While terrorism is the outward face of the post-modern aggressor, social psychology is perhaps his greatest weapon. If the target population can be manipulated to view itself as the aggressor, if it can be brought to view its position as untenable, then it will sue for peace and surrender. So it was that Kadoura Fares, a member of the Palestinian Legislative Council and one of the heads of Fatah who signed Yossi Beilin's Geneva Accords, said in an interview with the pan-Arab London-based newspaper Al-Hayat in October 2003 that the Palestinian aim in signing the accords was to "foment a piercing public and political debate in Israel."If you been around this debate for a while, you know that these numbers were accepted as fact and used to further the Palestinians case. These numbers put pressure on the Israelis to settle the conflict or face the possibility that they would be facing Palestinians demanding not a state, but the right to vote in Israeli elections. This was sobering stuff for the Israelis. But, no longer...
While Hamas has placed its emphasis mainly on the terrorist aspect of the post-modern battlefield, the PLO has placed an equal emphasis on the psychological component of the war. In fact, it could be said in retrospect that the greatest single victory the PLO has scored in its 46-year-old war with Israel was the publication of a single report in 1997. That report, "Demographic Indicators of the Palestinian Territory, 1997-2015," is based on a census carried out by the PA's Central Bureau of Statistics (PCBS) in 1997. It projects that the Arab population west of the Jordan River will by 2015 outnumber the Jewish population.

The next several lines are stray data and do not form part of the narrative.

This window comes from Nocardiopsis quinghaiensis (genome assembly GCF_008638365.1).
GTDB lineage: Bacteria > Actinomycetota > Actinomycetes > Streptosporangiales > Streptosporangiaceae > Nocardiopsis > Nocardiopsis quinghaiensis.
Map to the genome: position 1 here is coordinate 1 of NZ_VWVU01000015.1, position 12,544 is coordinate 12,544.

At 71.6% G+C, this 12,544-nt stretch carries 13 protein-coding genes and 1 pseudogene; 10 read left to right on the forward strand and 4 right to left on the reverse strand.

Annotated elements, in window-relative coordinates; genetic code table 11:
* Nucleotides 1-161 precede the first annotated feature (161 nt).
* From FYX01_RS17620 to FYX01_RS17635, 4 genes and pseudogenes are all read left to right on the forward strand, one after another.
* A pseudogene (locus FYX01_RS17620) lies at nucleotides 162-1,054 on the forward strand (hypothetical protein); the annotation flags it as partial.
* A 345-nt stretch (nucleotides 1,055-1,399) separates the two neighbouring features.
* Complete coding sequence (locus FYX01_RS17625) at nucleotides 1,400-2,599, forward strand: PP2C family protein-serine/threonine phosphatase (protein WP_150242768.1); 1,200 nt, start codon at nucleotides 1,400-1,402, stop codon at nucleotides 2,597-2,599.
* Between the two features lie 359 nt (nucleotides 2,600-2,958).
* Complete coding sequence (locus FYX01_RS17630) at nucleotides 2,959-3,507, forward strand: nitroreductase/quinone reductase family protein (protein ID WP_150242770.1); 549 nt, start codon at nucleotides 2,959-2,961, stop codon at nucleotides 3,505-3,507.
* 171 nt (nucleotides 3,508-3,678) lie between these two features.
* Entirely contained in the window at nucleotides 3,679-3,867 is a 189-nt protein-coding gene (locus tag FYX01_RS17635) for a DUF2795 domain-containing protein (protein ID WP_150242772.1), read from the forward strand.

These numbers were immediately adopted by such prominent Israeli demographers as the University of Haifa's Arnon Soffer and the Hebrew University's Sergio Della Pergola, who have both warned that by 2020 Jews will make up between 40 and 46 percent of the overall population of Israel and the territories. The Palestinian projections, which place the Arab population of Judea, Samaria and the Gaza Strip at 3.83 million and the Israeli Arab population at 1.33 million for a total of 5.16 million Arabs west of the Jordan River, put Israel with its 5.24 million Jews at the precipice of demographic parity with the Arabs.
The average of the last two scenarios, which corrected for the Palestinians living abroad and were based on base populations comprised of ICBS Palestinian population survey projections from the 1990s and Palestinian voting records in 1996 and 2004, brought the final projected number of Palestinians in Gaza, Judea and Samaria to 2.42 million - nearly a third less than the 3.83 million figure currently being used.With the political motivation gone, Israel is not likely to be looking for much compromise. That puts the ball firmly in the Palestinian's court. If they want talks if they want a state, they must end terrorism.
The study, which has been accepted by prominent American demographers Dr. Nicholas Eberstadt and Murray Feshbach, shows that contrary to common wisdom, the Jewish majority west of the Jordan River has remained stable since 1967. In 1967 Jews made up 64.1 percent of the overall population and in 2004 they made up 59.5 percent. Inside Israel proper, including Jerusalem, Jews make up 80 percent of the population.